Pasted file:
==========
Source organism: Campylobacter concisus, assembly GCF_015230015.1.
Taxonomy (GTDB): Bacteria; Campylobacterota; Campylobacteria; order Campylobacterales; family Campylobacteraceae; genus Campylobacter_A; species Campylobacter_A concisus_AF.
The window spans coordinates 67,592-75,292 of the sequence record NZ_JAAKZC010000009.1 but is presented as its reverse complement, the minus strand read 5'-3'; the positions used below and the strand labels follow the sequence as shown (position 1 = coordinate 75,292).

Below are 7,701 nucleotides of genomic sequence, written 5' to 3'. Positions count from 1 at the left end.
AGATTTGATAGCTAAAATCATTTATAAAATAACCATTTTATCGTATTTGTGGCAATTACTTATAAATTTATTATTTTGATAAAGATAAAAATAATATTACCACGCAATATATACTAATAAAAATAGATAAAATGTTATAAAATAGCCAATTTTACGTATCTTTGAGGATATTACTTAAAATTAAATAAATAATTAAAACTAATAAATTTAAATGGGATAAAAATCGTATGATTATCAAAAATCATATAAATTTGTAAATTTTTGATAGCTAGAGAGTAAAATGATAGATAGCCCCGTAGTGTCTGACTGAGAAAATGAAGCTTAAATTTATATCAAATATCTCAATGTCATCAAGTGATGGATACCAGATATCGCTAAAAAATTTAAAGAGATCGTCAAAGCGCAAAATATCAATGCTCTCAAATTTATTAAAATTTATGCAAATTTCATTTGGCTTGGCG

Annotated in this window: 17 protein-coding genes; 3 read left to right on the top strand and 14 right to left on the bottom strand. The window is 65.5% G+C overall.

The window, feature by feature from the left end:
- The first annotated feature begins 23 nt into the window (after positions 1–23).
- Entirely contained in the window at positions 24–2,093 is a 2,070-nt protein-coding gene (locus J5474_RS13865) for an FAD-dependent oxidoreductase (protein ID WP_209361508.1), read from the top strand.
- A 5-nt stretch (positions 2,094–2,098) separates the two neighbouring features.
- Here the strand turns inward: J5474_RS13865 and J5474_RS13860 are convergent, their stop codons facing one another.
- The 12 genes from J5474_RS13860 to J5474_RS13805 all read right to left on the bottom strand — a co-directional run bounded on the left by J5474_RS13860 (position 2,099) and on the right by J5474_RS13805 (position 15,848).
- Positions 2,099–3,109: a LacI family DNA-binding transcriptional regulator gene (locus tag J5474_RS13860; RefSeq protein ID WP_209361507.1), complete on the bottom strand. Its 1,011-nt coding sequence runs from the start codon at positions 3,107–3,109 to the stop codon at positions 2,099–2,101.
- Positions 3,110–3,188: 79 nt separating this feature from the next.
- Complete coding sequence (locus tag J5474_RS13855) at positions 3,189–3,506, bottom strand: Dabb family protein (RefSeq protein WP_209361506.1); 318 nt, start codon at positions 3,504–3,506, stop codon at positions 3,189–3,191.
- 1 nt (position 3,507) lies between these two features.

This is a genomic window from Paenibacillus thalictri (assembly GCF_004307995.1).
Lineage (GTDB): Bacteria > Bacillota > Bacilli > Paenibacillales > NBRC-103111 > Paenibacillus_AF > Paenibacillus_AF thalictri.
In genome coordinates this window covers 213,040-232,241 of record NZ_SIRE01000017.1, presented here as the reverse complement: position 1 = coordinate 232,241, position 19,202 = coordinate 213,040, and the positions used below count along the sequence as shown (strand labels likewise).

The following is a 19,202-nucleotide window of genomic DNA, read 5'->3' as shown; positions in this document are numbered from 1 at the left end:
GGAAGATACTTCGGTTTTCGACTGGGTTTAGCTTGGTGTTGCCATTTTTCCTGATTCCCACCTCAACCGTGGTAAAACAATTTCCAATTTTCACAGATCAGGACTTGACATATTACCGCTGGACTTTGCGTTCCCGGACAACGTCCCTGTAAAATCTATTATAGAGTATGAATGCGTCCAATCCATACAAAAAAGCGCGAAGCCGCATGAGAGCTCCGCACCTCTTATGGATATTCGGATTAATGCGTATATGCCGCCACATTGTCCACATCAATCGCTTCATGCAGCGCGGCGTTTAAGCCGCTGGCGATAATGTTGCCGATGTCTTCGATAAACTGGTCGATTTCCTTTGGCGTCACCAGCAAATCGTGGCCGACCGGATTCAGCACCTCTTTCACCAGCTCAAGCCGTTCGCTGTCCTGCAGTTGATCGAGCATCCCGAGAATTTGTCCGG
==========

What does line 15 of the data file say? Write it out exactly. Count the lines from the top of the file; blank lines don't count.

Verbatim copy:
- Complete coding sequence (locus tag J5474_RS13855) at positions 3,189–3,506, bottom strand: Dabb family protein (RefSeq protein WP_209361506.1); 318 nt, start codon at positions 3,504–3,506, stop codon at positions 3,189–3,191.